Now electronics manufacturers and telcos are developing implementations of the sophisticated multifunction home telephone. These are Internet-connected telephone devices which have a regular phone handset or cordless phone unit, but have a large colour touchscreen for many different purposes. Examples of these include Telstra’s “T-Hub” cordless phone with touchscreen base and the DSP Group’s Android-driven Wi-Fi cordless phone that looks like a smartphone.
The main driver behind the arrival of these terminals is the arrival of “single-pipe triple-play” fixed-location communications services which encompass Internet, landline telephony and multichannel television. These phones are being pitched as a more-sophisticated alternative to connecting a regular telephone to the Internet gateway device and using that device’s analogue telephony adaptor as the VoIP on-ramp.
These phones are able to work as a landline SMS terminal, email terminal and gateway to the popular social-networking Websites. A lot of them will have a general Web browser that works in a similar manner to how one browses the Web on a smartphone. Some of them will be able to play streamed or downloaded audio and video material with the sound coming out of a speaker that would normally be used for speakerphone applications; and the vision appearing on the phone’s touchscreen. It may also include the ability to use content held on local storage or network storage. These features are being used as a justification for replacing the phone that was placed in the kitchen or other common area because of their relevance to that area.
The phones that are part of a VoIP-based setup will also offer functionality not dissimilar to that of a business phone system with such call-handling functions like call transfer and park, conference calling, free intercom calling and the like. Some operators who sell the classic switched-circuit phone services will also offer hybrid VoIP-switched-circuit services with VoIP providing extra sophisticated functionality and a switched-circuit as a fallback.
Another trend that is shaping the role of the common household telephone is the concept of individualised communications. This has started off with mobile telephones and businesses signing up to “direct-inward-dial” numbers for their staff members, but is now being made real with VoIP-based landline telephony services. It was also augmented with the idea of locale and device-independent “personal” telephone numbers being made available to people.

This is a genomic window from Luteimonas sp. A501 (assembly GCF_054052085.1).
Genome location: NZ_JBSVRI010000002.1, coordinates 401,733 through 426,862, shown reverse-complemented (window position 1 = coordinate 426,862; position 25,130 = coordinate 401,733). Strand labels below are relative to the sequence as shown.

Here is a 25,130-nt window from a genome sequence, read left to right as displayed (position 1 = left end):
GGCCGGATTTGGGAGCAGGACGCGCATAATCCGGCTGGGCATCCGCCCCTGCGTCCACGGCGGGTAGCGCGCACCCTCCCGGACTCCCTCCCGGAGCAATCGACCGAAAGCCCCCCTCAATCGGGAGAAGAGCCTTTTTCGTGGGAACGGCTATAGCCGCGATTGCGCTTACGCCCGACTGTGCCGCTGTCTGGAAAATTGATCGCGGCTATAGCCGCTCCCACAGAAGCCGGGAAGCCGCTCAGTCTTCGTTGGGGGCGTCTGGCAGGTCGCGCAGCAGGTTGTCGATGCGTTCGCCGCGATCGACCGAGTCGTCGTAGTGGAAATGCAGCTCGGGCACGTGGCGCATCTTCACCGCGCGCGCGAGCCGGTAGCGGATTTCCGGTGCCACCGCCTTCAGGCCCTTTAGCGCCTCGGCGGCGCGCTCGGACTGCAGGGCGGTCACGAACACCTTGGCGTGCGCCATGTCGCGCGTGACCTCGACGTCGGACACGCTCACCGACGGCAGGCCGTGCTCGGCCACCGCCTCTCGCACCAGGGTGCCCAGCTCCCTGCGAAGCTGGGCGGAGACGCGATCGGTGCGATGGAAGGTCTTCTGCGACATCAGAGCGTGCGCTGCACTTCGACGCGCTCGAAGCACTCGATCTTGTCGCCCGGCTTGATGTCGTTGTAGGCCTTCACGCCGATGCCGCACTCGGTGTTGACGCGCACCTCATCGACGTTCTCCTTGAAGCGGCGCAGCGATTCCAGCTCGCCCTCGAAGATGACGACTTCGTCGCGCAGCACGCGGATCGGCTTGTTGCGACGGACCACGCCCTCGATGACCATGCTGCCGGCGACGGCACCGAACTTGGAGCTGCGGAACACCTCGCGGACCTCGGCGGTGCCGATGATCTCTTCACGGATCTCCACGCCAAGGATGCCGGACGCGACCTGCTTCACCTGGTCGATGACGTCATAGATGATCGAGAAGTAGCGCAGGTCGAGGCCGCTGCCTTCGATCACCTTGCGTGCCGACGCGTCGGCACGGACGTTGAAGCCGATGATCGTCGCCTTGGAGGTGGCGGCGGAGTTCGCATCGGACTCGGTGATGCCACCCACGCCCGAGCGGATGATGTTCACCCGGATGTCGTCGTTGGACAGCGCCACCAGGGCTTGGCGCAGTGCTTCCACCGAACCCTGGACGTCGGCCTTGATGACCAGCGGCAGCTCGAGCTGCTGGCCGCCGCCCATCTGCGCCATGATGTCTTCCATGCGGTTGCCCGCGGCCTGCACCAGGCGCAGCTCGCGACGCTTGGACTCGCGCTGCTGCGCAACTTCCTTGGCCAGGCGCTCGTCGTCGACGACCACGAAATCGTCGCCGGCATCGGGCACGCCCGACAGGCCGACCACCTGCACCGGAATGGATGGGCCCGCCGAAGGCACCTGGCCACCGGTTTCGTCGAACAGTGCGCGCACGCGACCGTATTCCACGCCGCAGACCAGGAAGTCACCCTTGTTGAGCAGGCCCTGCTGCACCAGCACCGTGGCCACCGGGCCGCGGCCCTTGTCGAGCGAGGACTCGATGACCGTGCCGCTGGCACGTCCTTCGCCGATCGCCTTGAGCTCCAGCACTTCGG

Here, a VoIP-based landline telephony system could allow users to determine which phone will ring and in what way (tone or cadence) if a particular personal number is called. This may be achieved through an interactive “log-on” routine that the user performs when they want to use that phone. It may also allow for individualised call accounting including the concept of “own telephone account”, which may be useful for households with teenagers, lodgers or small businesses.
In the same context, users who already maintain their own mobile phones could annexe these phones in to a VoIP-based landline telephone system that supports individualised communications and elect to make or take calls from the system’s phones or their mobile phone with connection-appropriate charging taking place to their account.
Action being taken to standardise these concepts
The Home Gateway Initiative is a trade group who are establishing reference standards for network hardware for the home and small business. They have established a reference standard for home network gateway devices like the routers, but more so the Internet gateway devices that have integrated VoIP functionality. They have also looked at the device setup scenarios where there are external modems like most cable Internet setups, but will encompass next-generation Internet setups. They are working on reference standards for VoIP telephony and could end up determining such standards for the multi-function telephones.
If these companies can look at ways of extending value out of the common household telephone by integrating it in today’s online world, they could stand a chance at seeing it more than just a communications device for the sidelined communities.